I've been looking at the number one New York Times bestselling novels for the last century.
I started downloading the gutenberg texts of the early century. Then tiring of that I limited it to the number one novels of the year for the 1920s. Finally, I limited my search to the immediately recognizable last thirty years. And at that stage of my search I made an interesting discovery:
If you were to read five authors only, you would have most of the bestselling New York times novelists of the past thirty years. They are the twenty percent of twenty percent of twenty percent of the elite. The 20-80 rule - the rule that 80 percent of the rewards goes to 20 percent of the competitors - applies three time over to these authors.
So these five are part of the 20% elite of writers who earn an income from their work.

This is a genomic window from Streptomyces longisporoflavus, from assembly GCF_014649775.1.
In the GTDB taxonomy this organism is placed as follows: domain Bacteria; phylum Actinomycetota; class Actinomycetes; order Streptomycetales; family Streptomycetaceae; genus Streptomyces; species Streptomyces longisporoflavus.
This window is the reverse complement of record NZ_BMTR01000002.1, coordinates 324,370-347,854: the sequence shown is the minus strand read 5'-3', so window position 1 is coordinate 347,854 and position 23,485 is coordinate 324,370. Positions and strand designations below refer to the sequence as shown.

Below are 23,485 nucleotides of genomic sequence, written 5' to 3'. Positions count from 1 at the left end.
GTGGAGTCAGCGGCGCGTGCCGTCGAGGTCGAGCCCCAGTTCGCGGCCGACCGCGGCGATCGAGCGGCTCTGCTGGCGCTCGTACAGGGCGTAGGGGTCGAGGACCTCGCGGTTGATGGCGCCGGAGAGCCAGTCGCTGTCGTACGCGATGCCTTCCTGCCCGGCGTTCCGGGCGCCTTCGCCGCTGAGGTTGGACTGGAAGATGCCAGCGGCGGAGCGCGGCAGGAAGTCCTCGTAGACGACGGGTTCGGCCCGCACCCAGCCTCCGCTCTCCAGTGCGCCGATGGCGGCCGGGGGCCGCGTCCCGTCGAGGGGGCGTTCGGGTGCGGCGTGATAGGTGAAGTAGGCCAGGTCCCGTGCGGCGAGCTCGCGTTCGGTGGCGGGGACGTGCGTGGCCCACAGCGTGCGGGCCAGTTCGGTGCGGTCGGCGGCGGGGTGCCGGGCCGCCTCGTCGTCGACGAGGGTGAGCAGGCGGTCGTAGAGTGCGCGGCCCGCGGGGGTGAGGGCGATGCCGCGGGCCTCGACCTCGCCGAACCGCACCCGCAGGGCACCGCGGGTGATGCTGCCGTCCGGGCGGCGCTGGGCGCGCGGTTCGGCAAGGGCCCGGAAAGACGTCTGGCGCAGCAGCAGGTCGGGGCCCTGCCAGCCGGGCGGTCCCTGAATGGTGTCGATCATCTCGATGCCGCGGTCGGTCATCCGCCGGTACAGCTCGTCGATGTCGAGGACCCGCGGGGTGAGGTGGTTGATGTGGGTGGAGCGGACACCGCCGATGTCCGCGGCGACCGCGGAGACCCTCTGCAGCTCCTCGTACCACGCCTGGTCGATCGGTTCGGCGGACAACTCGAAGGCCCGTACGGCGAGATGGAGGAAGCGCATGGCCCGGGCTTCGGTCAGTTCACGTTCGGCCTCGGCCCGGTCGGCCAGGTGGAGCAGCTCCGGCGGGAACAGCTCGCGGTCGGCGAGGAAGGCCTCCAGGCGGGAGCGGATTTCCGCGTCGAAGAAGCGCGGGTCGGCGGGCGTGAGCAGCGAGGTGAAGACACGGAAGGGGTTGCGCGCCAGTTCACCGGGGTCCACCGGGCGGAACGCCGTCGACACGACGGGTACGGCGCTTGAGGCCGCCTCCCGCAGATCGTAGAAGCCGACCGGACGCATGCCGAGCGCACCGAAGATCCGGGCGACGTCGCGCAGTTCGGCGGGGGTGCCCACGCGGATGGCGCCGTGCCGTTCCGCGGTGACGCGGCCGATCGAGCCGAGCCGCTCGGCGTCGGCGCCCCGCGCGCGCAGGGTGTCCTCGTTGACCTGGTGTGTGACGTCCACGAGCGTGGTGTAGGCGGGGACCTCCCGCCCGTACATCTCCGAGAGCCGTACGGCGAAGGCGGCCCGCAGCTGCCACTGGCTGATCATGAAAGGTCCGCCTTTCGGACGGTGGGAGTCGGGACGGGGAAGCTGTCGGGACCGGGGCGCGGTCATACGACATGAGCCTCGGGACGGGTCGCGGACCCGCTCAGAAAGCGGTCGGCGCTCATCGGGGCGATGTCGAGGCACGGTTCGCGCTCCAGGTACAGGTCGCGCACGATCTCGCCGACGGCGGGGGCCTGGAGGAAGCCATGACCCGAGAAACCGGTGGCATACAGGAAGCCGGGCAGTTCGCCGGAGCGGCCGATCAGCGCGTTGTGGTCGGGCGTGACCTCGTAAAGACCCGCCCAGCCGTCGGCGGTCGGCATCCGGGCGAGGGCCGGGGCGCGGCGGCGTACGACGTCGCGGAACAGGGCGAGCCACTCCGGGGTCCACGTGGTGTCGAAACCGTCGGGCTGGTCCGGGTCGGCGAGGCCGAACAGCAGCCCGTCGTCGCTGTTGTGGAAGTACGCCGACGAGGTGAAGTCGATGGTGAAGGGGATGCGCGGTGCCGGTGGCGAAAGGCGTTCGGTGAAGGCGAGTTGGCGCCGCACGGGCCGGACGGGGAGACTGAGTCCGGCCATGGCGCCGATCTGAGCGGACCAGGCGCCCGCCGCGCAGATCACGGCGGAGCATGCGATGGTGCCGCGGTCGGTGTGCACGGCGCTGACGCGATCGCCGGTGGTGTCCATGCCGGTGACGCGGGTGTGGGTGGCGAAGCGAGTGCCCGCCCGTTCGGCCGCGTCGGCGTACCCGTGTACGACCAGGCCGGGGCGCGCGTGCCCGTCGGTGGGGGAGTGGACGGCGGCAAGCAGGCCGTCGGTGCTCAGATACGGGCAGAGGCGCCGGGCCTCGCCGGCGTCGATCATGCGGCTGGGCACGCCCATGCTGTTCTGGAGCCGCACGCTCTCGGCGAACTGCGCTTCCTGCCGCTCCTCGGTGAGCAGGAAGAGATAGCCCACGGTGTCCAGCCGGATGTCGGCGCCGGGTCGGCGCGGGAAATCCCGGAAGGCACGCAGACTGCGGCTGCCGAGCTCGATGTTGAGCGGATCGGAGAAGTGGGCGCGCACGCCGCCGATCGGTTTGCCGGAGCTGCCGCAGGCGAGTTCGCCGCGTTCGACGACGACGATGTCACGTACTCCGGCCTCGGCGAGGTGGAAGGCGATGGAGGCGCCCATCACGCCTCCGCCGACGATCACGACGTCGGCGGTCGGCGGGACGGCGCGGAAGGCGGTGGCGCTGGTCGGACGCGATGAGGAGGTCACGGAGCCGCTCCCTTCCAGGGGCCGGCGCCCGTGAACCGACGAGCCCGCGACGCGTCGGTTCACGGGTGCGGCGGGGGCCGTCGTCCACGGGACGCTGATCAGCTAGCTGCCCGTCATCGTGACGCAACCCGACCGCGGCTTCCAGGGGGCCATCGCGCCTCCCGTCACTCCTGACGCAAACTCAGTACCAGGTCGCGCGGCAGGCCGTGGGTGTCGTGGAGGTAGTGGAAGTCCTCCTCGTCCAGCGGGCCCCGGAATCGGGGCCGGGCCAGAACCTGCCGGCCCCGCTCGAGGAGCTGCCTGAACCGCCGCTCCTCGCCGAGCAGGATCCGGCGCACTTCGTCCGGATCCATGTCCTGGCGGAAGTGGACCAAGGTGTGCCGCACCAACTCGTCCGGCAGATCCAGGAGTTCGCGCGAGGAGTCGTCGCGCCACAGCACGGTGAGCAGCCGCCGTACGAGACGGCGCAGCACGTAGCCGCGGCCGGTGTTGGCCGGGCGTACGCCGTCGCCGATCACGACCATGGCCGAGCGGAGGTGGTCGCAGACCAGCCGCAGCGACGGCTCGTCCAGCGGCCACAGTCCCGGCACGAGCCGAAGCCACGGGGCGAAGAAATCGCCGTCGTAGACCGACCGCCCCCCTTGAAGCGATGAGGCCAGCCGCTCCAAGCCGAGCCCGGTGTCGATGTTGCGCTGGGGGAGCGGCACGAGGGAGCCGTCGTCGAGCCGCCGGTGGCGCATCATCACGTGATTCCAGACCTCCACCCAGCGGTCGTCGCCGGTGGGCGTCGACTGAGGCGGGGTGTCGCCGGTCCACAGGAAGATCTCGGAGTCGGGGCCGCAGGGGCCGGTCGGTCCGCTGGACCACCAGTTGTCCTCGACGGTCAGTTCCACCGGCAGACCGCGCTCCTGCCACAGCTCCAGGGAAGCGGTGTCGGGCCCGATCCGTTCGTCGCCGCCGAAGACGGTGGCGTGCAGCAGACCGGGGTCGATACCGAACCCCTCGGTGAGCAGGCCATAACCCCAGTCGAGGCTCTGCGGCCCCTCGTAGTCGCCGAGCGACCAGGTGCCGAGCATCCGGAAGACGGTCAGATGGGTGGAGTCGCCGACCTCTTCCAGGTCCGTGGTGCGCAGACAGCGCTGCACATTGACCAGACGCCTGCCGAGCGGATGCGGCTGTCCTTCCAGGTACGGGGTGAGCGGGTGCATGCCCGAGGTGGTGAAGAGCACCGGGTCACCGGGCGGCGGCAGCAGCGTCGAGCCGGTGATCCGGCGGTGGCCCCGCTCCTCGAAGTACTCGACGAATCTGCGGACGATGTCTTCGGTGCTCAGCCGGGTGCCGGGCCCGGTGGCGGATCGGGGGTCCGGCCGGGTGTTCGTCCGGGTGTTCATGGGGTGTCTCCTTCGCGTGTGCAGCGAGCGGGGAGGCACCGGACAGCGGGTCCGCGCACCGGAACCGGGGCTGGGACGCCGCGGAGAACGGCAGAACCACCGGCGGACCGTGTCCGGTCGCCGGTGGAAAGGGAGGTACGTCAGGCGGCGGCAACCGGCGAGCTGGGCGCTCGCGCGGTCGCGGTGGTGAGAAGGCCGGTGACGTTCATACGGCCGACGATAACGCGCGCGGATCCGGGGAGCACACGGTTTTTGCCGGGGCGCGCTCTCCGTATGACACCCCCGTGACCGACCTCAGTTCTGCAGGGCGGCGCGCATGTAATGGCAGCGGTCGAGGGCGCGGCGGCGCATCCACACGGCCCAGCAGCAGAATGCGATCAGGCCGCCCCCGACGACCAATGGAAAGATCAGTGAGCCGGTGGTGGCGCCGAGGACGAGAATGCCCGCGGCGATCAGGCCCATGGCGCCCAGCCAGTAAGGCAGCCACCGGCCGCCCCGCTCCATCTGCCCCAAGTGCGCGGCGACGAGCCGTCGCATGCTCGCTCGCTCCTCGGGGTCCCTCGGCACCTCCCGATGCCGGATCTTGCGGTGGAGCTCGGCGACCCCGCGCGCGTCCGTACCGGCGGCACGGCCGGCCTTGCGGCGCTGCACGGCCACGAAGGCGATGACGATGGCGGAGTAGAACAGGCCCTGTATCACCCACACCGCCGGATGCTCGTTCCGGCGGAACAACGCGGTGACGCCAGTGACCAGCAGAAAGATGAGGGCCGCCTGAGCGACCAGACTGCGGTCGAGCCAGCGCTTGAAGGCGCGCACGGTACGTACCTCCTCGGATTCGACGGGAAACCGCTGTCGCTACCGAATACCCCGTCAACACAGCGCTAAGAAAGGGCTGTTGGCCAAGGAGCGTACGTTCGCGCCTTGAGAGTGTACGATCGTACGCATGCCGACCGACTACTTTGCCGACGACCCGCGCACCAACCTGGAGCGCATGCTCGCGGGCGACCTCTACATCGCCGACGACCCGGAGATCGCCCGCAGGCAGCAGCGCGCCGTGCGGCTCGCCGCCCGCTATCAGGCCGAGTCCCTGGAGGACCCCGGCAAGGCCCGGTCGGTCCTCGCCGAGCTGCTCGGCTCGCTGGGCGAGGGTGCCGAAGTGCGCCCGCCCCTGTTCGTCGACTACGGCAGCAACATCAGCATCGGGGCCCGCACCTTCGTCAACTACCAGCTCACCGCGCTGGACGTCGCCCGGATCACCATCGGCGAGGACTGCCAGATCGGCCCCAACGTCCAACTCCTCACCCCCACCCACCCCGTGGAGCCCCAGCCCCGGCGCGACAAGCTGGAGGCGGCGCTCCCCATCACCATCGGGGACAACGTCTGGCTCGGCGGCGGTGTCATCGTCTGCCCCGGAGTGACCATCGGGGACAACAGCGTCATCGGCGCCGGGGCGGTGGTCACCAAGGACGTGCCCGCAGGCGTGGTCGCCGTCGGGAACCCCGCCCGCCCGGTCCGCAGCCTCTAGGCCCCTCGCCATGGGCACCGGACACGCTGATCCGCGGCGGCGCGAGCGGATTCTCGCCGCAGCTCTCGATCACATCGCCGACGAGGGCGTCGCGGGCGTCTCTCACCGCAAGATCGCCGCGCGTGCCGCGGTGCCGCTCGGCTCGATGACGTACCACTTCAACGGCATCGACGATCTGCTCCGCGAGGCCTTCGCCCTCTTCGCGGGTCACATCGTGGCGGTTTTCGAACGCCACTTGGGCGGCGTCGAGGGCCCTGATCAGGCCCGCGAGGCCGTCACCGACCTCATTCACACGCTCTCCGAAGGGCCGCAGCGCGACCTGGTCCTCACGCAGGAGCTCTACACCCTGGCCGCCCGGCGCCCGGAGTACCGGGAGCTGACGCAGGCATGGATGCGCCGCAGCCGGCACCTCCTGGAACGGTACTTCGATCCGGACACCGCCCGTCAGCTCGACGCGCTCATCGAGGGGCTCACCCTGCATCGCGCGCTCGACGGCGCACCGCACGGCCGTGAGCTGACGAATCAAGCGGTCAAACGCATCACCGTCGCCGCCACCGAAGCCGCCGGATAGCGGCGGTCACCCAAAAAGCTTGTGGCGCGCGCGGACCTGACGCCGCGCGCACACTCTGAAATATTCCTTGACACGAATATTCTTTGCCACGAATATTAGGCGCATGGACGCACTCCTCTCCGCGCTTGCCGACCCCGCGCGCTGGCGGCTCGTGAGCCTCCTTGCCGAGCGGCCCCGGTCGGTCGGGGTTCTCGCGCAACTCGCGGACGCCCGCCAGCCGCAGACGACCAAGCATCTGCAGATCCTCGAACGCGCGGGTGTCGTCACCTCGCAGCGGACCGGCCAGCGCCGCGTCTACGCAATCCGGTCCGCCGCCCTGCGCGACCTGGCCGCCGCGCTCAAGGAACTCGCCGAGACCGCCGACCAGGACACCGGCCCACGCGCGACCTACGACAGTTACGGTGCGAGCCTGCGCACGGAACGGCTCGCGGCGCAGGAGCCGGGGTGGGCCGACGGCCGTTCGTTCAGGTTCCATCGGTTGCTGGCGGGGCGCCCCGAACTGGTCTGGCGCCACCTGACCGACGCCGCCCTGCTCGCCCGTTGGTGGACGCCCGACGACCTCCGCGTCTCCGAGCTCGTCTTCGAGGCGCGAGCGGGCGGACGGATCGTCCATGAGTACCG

And these five are part of the 4% super elite who earn a decent residual income from their work.
On top of that these five men and women are among the handful of writers in the 1% master elite of the field. Their names are household brands which have the power to earn just by their association with a project.
1. Stephen King.
2. John Grisham.
3. Danielle Steele.
4. Tom Clancy.
5. Michael Crichton.
It is helpful in understanding why these writers are so pre-eminent by distinguishing between storytelling and writing, and between selling and writing. Because there writers are storytellers and bestsellers first and foremost, the next entry will address these distinctions. I have found these issues are almost never explored by writers in public for some reason.